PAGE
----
<P class=MsoNormal style="MARGIN-BOTTOM: 0pt; MARGIN-LEFT: 0.5in; MARGIN-RIGHT: 1in; TEXT-ALIGN: center; mso-margin-top-alt: 0in" align=center><B><FONT face="Times New Roman" size=3><SPAN style="FONT-WEIGHT: bold; FONT-SIZE: 12pt">STATEMENT OF ETHICS MATTERS TO THE <st1:place w:st="on"><st1:PlaceType w:st="on">COUNTY</st1:PlaceType> <st1:PlaceName w:st="on">COMMISSIONERS</st1:PlaceName></st1:place> JANUARY 3, 2006<o:p></o:p></SPAN></FONT></B></P>
<P class=MsoNormal style="MARGIN-BOTTOM: 0pt; MARGIN-LEFT: 0.5in; MARGIN-RIGHT: 1in; TEXT-ALIGN: justify; mso-margin-top-alt: 0in"><B><FONT face="Times New Roman" size=3><SPAN style="FONT-WEIGHT: bold; FONT-SIZE: 12pt"><o:p> </o:p></SPAN></FONT></B><B><FONT face="Times New Roman" size=3><SPAN style="FONT-WEIGHT: bold; FONT-SIZE: 12pt">We told you earlier there are unlawful provisions in the new ethics law.  These provisions do not meet the State’s minimum requirements for County ethics codes.<o:p></o:p></SPAN></FONT></B></P>
<P class=MsoNormal style="MARGIN-BOTTOM: 0pt; MARGIN-LEFT: 0.5in; MARGIN-RIGHT: 1in; TEXT-ALIGN: justify; mso-margin-top-alt: 0in"><FONT face="Times New Roman" size=3><SPAN style="FONT-SIZE: 12pt"><o:p> </o:p></SPAN></FONT><B><FONT face="Times New Roman" size=3><SPAN style="FONT-WEIGHT: bold; FONT-SIZE: 12pt">Tonight I want to share two specific concerns we have about the new law.<o:p></o:p></SPAN></FONT></B></P>
<P class=MsoNormal style="MARGIN-BOTTOM: 0pt; MARGIN-LEFT: 0.5in; MARGIN-RIGHT: 1in; TEXT-ALIGN: justify; mso-margin-top-alt: 0in"><B><FONT face="Times New Roman" size=3><SPAN style="FONT-WEIGHT: bold; FONT-SIZE: 12pt"><o:p> </o:p></SPAN></FONT></B><B><FONT face="Times New Roman" size=3><SPAN style="FONT-WEIGHT: bold; FONT-SIZE: 12pt">First, a special exemption provision in your law permits the Ethics Commission to grant exemptions to you five and to part-time members of Boards and Commissions.  Exemptions can be had solely by establishing that your regular employment does not conflict with your official duties.  Thus, for example, an insurance agent, a doctor, or a retired person serving on the Planning Commission can be excused from disclosing lands held, interests in local development companies, or gifts received from developers.<o:p></o:p></SPAN></FONT></B></P>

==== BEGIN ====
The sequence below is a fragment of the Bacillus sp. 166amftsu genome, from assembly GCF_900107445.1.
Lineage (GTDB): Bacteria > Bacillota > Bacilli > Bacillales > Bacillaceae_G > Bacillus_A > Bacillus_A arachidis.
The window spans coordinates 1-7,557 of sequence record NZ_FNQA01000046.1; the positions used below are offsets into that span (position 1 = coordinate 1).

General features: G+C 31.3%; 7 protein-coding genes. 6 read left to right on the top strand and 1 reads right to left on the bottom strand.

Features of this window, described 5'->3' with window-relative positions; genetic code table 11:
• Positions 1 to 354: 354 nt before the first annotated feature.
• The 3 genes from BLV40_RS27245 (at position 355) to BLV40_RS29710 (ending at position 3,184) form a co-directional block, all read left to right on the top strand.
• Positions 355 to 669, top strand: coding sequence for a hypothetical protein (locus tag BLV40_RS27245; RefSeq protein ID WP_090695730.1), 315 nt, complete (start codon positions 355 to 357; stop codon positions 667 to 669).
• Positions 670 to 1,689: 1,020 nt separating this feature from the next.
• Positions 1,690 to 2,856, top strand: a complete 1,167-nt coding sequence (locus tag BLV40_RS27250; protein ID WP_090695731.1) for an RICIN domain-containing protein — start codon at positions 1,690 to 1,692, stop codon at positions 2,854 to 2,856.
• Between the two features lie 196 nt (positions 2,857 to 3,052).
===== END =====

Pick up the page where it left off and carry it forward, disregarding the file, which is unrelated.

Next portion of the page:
<P class=MsoNormal style="MARGIN-BOTTOM: 0pt; MARGIN-LEFT: 0.5in; MARGIN-RIGHT: 1in; TEXT-ALIGN: justify; mso-margin-top-alt: 0in"><B><FONT face="Times New Roman" size=3><SPAN style="FONT-WEIGHT: bold; FONT-SIZE: 12pt"><o:p> </o:p></SPAN></FONT></B><B><FONT face="Times New Roman" size=3><SPAN style="FONT-WEIGHT: bold; FONT-SIZE: 12pt">The provision that permits such exemptions is surely unlawful under State law.  The <st1:place w:st="on"><st1:PlaceType w:st="on">County</st1:PlaceType> <st1:PlaceName w:st="on">Ethics</st1:PlaceName></st1:place> Commission may soon be receiving requests for exemptions from the ethics code, especially from its financial disclosure requirements.  What is our Ethics Commission supposed to do?  Should they administer an unlawful provision?<o:p></o:p></SPAN></FONT></B></P>
<P class=MsoNormal style="MARGIN-BOTTOM: 0pt; MARGIN-LEFT: 0.5in; MARGIN-RIGHT: 1in; TEXT-ALIGN: justify; mso-margin-top-alt: 0in"><B><FONT face="Times New Roman" size=3><SPAN style="FONT-WEIGHT: bold; FONT-SIZE: 12pt"><o:p> </o:p></SPAN></FONT></B><B><FONT face="Times New Roman" size=3><SPAN style="FONT-WEIGHT: bold; FONT-SIZE: 12pt">Our second concern.  The exemption provision in the new ethics law as it is published in the <st1:place w:st="on"><st1:PlaceType w:st="on">County</st1:PlaceType> <st1:PlaceName w:st="on">Code</st1:PlaceName></st1:place> has been altered.  It is different from, and broader than, the exemption provision in the law you passed on November 15.  You can see the differences by looking at the two versions on the County website.<o:p></o:p></SPAN></FONT></B></P>